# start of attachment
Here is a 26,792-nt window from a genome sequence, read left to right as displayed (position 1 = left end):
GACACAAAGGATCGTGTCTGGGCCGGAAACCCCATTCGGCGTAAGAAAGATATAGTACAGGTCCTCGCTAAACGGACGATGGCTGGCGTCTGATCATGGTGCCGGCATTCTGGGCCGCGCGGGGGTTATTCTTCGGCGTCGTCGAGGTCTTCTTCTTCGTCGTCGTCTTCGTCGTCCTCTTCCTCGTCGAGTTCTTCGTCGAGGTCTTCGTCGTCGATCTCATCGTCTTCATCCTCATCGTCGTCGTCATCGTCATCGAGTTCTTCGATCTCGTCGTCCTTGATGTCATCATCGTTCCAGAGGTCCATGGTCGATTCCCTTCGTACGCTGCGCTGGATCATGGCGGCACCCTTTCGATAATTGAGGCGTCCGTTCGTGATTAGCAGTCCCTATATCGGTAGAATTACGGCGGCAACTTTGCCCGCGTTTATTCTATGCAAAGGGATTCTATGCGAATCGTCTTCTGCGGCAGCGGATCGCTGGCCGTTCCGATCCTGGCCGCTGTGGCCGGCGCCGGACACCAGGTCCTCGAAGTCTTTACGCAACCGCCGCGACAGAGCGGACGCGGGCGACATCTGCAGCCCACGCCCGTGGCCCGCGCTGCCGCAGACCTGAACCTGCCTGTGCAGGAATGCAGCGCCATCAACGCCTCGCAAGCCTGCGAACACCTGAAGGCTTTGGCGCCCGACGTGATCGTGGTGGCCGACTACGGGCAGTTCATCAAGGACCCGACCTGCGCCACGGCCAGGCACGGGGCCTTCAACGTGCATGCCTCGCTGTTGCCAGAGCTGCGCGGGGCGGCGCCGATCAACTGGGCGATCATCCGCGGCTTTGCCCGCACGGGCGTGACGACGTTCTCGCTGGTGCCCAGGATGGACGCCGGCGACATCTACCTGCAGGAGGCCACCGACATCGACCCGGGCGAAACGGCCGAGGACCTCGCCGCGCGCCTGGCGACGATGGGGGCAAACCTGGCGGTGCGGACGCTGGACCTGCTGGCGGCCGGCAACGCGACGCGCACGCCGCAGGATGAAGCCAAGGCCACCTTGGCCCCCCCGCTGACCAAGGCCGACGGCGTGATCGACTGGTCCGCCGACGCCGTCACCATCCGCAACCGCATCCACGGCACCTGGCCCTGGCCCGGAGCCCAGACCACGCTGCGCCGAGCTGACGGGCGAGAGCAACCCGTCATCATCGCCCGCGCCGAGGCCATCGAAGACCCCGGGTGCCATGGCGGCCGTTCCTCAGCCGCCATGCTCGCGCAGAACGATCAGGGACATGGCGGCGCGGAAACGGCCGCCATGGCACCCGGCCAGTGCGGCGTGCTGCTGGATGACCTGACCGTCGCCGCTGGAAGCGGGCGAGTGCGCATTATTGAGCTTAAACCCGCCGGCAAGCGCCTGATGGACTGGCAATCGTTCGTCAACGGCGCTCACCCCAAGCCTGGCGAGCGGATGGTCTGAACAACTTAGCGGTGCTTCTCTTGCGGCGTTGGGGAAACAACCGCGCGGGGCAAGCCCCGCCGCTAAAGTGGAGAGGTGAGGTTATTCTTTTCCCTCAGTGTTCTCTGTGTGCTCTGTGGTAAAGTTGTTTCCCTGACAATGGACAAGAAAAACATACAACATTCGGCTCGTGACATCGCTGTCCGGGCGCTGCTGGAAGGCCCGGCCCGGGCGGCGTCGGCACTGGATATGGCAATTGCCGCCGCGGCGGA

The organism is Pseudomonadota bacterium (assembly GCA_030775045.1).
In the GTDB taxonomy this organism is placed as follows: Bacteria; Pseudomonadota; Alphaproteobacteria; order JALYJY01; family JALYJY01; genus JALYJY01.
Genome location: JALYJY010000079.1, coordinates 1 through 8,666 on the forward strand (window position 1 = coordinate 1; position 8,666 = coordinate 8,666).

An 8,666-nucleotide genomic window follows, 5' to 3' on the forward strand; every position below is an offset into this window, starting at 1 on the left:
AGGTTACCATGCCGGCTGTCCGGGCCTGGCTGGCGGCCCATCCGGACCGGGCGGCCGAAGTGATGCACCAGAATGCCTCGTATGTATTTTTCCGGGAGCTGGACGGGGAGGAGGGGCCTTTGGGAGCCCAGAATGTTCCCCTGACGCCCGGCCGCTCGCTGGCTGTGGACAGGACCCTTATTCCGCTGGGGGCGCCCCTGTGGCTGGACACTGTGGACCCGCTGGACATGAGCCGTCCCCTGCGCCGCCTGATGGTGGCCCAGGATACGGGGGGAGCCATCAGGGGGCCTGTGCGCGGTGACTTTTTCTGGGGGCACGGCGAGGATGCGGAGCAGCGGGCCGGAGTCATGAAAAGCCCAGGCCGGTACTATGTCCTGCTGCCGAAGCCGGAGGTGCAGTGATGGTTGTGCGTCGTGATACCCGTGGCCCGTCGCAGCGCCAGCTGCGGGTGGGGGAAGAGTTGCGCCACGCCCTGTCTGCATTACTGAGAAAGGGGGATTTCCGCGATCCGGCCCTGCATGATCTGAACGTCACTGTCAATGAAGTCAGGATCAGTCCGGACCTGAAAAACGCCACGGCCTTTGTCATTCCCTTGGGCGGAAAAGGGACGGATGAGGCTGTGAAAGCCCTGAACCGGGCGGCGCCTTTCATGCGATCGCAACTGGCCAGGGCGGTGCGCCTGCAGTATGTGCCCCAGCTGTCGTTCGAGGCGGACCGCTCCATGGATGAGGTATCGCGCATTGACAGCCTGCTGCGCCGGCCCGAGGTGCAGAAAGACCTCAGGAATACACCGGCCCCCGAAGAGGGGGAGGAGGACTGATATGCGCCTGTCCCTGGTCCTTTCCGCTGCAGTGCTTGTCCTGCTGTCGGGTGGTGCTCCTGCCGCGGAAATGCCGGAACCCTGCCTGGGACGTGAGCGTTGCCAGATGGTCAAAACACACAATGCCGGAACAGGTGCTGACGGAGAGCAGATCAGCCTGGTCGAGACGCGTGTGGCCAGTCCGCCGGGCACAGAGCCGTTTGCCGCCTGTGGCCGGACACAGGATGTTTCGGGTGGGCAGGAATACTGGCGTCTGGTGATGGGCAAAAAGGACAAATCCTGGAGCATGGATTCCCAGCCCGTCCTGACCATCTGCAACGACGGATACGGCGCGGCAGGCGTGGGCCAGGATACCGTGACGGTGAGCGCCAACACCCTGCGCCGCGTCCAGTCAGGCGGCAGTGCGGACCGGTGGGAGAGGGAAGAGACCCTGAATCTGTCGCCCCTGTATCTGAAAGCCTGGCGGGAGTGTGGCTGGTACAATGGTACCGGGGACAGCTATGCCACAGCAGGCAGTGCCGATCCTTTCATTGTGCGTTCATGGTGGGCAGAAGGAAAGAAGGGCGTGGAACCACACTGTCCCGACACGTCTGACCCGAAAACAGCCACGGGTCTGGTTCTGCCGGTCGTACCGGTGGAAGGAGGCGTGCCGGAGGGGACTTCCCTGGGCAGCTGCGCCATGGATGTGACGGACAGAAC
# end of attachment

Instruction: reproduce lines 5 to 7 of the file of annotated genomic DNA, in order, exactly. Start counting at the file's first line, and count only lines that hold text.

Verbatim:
Genome location: JALYJY010000079.1, coordinates 1 through 8,666 on the forward strand (window position 1 = coordinate 1; position 8,666 = coordinate 8,666).

An 8,666-nucleotide genomic window follows, 5' to 3' on the forward strand; every position below is an offset into this window, starting at 1 on the left:
AGGTTACCATGCCGGCTGTCCGGGCCTGGCTGGCGGCCCATCCGGACCGGGCGGCCGAAGTGATGCACCAGAATGCCTCGTATGTATTTTTCCGGGAGCTGGACGGGGAGGAGGGGCCTTTGGGAGCCCAGAATGTTCCCCTGACGCCCGGCCGCTCGCTGGCTGTGGACAGGACCCTTATTCCGCTGGGGGCGCCCCTGTGGCTGGACACTGTGGACCCGCTGGACATGAGCCGTCCCCTGCGCCGCCTGATGGTGGCCCAGGATACGGGGGGAGCCATCAGGGGGCCTGTGCGCGGTGACTTTTTCTGGGGGCACGGCGAGGATGCGGAGCAGCGGGCCGGAGTCATGAAAAGCCCAGGCCGGTACTATGTCCTGCTGCCGAAGCCGGAGGTGCAGTGATGGTTGTGCGTCGTGATACCCGTGGCCCGTCGCAGCGCCAGCTGCGGGTGGGGGAAGAGTTGCGCCACGCCCTGTCTGCATTACTGAGAAAGGGGGATTTCCGCGATCCGGCCCTGCATGATCTGAACGTCACTGTCAATGAAGTCAGGATCAGTCCGGACCTGAAAAACGCCACGGCCTTTGTCATTCCCTTGGGCGGAAAAGGGACGGATGAGGCTGTGAAAGCCCTGAACCGGGCGGCGCCTTTCATGCGATCGCAACTGGCCAGGGCGGTGCGCCTGCAGTATGTGCCCCAGCTGTCGTTCGAGGCGGACCGCTCCATGGATGAGGTATCGCGCATTGACAGCCTGCTGCGCCGGCCCGAGGTGCAGAAAGACCTCAGGAATACACCGGCCCCCGAAGAGGGGGAGGAGGACTGATATGCGCCTGTCCCTGGTCCTTTCCGCTGCAGTGCTTGTCCTGCTGTCGGGTGGTGCTCCTGCCGCGGAAATGCCGGAACCCTGCCTGGGACGTGAGCGTTGCCAGATGGTCAAAACACACAATGCCGGAACAGGTGCTGACGGAGAGCAGATCAGCCTGGTCGAGACGCGTGTGGCCAGTCCGCCGGGCACAGAGCCGTTTGCCGCCTGTGGCCGGACACAGGATGTTTCGGGTGGGCAGGAATACTGGCGTCTGGTGATGGGCAAAAAGGACAAATCCTGGAGCATGGATTCCCAGCCCGTCCTGACCATCTGCAACGACGGATACGGCGCGGCAGGCGTGGGCCAGGATACCGTGACGGTGAGCGCCAACACCCTGCGCCGCGTCCAGTCAGGCGGCAGTGCGGACCGGTGGGAGAGGGAAGAGACCCTGAATCTGTCGCCCCTGTATCTGAAAGCCTGGCGGGAGTGTGGCTGGTACAATGGTACCGGGGACAGCTATGCCACAGCAGGCAGTGCCGATCCTTTCATTGTGCGTTCATGGTGGGCAGAAGGAAAGAAGGGCGTGGAACCACACTGTCCCGACACGTCTGACCCGAAAACAGCCACGGGTCTGGTTCTGCCGGTCGTACCGGTGGAAGGAGGCGTGCCGGAGGGGACTTCCCTGGGCAGCTGCGCCATGGATGTGACGGACAGAAC